Thereafter, rats wander in and out of Orwell’s 1930s life. Significantly, they are there at the very start of his attempt to connect with the submerged parts of England he was to make his special subject: going into the dark doorway of the Limehouse kip ‘seemed to me like going down into some dreadful subterranean place – a sewer full of rats, for instance’. Terrified of going underground, Orwell is even more alarmed by what he might find there. Staying in the Southwark Bridge Road in 1931, he notes that the rats are so bad that several cats have to be kept exclusively to deal with them. Out on his hopping trip to Kent later in the year he is fascinated to meet a ‘vermin man’ from one of the big London hotels. The rats were so numerous at one branch, Orwell’s informant told him, that it was not safe to venture into the kitchen without a loaded revolver.
If this sounds like something out of a novel by James Herbert – the seething grey brood out for vengeance on trapped humanity – then it was Spain that cemented Orwell’s alliance with the rat, so much so that it can sometimes seem that his chief interest in Homage to Catalonia is not so much his Fascist opponents as the baleful eye glinting up from beneath the straw. At La Granja, for instance, he saw ‘great bloated brutes that waddled over the beds of mud, too impudent even to run away unless you shot at them’. A barn which his unit occupied was ‘alive with rats. The filthy brutes came swarming out of the ground on every side.’ If there was one thing he hated, Orwell remarked, it was a rat running over him in the dark. On other occasions he listens to rats splashing along a ditch, ‘making as much noise as if they were otters’. What one fellow-comrade called Orwell’s ‘phobia’ could have serious military consequences. Irked beyond measure by one venturesome beast that had invaded his trench, Orwell pulled out his revolver and shot it. Spreading out from the enclosed space, the reverberations were sufficient to prompt both sides into action. The ensuing conflict left the cookhouse in ruins and destroyed two of the buses used to ferry reserve troops up to the front.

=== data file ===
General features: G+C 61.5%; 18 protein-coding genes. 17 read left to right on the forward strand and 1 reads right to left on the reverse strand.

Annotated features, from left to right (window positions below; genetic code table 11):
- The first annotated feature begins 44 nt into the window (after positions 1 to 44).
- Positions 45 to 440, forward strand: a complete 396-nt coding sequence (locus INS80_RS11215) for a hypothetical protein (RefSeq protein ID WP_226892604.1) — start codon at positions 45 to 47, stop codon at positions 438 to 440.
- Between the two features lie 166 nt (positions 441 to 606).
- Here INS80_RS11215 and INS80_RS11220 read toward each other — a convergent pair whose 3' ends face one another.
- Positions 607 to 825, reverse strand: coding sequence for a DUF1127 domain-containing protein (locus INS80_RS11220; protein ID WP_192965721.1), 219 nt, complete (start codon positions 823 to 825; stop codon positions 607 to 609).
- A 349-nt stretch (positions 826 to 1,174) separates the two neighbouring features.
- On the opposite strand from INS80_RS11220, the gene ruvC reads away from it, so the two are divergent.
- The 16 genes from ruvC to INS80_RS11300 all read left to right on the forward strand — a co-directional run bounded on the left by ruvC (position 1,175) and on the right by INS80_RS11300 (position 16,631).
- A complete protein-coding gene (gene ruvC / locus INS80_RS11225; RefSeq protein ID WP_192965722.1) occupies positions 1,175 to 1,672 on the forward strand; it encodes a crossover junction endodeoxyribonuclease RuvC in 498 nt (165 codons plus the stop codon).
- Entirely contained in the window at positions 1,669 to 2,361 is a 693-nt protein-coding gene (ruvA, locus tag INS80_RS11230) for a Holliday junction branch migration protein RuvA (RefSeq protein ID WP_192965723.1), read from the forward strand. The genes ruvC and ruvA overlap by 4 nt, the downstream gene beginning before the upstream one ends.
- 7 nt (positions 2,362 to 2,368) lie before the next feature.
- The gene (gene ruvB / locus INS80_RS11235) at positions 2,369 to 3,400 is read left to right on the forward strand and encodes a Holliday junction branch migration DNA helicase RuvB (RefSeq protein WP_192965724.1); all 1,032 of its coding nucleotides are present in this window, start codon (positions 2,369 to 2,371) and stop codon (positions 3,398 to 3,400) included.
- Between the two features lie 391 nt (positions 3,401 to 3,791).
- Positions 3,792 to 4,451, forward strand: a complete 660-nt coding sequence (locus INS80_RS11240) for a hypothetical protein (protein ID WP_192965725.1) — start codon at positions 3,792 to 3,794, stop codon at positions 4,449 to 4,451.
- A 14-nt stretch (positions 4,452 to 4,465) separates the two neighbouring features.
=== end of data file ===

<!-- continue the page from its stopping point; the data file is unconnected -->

Davies’s poem. The dead rat sent to Mr Hurst, the Southwold borough surveyor. The revolver brandished in the Spanish trench. All this is too big to be ignored, too continuous, too integral to the way in which Orwell went about his life. On Jura, hard at work on Nineteen Eighty-Four, Orwell took his usual forensic interest in the local rodent population. In June 1946 he noted that ‘rats, hitherto non-existent, are bound to come after the corn has been put into the byre’. A buzzard, seen from afar, seemed to be carrying a rat in its claws. In April 1947, a dog borrowed from his neighbour ‘killed an enormous rat in the byre’. Two months later, five more (‘2 enormous’) went to their deaths in the same locale in the space of a fortnight, with their despatcher wondering at the ease with which they allowed themselves to be caught. ‘The traps are simply set in the runs,’ he noted, ‘unbaited and unconcealed . . . I hear recently that two children at Ardlussa were bitten by rats (in the face as usual.)’ At almost exactly the same time, he was working away at Nineteen Eighty-Four, perhaps even writing this crucial exchange between Winston and Julia:
‘Rats!’ murmured Winston. ‘In this room!’
‘They’re all over the place,’ said Julia indifferently as she lay down again. ‘We’ve even got them in the kitchen of the hostel. Some parts of London are swarming with them. Did you know they attack children? Yes, they do. In some of these streets a woman daren’t leave a baby alone for two minutes. It’s the great huge brown ones that do it. And the thing is that the brutes always—’
‘Don’t go on!’ said Winston, with his eyes tightly shut.
Exclusive extract from Orwell: The New Life by D. J. Taylor, published 25 May (£30, Constable) | Available to pre-order here.